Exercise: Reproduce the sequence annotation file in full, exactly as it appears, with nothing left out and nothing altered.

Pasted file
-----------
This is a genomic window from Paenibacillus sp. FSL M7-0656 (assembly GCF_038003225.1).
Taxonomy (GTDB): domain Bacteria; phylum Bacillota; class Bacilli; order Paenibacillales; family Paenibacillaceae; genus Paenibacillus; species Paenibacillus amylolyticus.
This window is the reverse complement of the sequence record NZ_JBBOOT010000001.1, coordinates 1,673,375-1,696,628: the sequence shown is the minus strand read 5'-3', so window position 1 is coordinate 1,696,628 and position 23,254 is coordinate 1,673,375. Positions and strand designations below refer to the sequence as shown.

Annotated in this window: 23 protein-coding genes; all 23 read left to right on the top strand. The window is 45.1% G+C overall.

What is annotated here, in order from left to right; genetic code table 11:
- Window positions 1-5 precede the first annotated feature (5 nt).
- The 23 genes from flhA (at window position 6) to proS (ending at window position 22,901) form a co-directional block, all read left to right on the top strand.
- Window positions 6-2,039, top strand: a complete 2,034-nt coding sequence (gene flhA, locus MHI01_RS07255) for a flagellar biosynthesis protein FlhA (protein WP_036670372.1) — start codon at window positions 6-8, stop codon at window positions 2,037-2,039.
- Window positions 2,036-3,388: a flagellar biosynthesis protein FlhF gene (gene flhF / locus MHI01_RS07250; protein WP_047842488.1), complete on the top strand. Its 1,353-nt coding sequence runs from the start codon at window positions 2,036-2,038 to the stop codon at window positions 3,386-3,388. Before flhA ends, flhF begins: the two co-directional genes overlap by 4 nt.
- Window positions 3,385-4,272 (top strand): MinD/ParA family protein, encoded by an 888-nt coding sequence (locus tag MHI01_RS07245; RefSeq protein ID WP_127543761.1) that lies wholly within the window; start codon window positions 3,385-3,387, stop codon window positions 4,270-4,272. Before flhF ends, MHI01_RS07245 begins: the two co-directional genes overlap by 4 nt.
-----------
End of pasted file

This is a genomic window from Paenibacillus sp. FSL M7-0656 (assembly GCF_038003225.1).
Taxonomy (GTDB): domain Bacteria; phylum Bacillota; class Bacilli; order Paenibacillales; family Paenibacillaceae; genus Paenibacillus; species Paenibacillus amylolyticus.
This window is the reverse complement of the sequence record NZ_JBBOOT010000001.1, coordinates 1,673,375-1,696,628: the sequence shown is the minus strand read 5'-3', so window position 1 is coordinate 1,696,628 and position 23,254 is coordinate 1,673,375. Positions and strand designations below refer to the sequence as shown.

Annotated in this window: 23 protein-coding genes; all 23 read left to right on the top strand. The window is 45.1% G+C overall.

What is annotated here, in order from left to right; genetic code table 11:
- Window positions 1-5 precede the first annotated feature (5 nt).
- The 23 genes from flhA (at window position 6) to proS (ending at window position 22,901) form a co-directional block, all read left to right on the top strand.
- Window positions 6-2,039, top strand: a complete 2,034-nt coding sequence (gene flhA, locus MHI01_RS07255) for a flagellar biosynthesis protein FlhA (protein WP_036670372.1) — start codon at window positions 6-8, stop codon at window positions 2,037-2,039.
- Window positions 2,036-3,388: a flagellar biosynthesis protein FlhF gene (gene flhF / locus MHI01_RS07250; protein WP_047842488.1), complete on the top strand. Its 1,353-nt coding sequence runs from the start codon at window positions 2,036-2,038 to the stop codon at window positions 3,386-3,388. Before flhA ends, flhF begins: the two co-directional genes overlap by 4 nt.
- Window positions 3,385-4,272 (top strand): MinD/ParA family protein, encoded by an 888-nt coding sequence (locus tag MHI01_RS07245; RefSeq protein ID WP_127543761.1) that lies wholly within the window; start codon window positions 3,385-3,387, stop codon window positions 4,270-4,272. Before flhF ends, MHI01_RS07245 begins: the two co-directional genes overlap by 4 nt.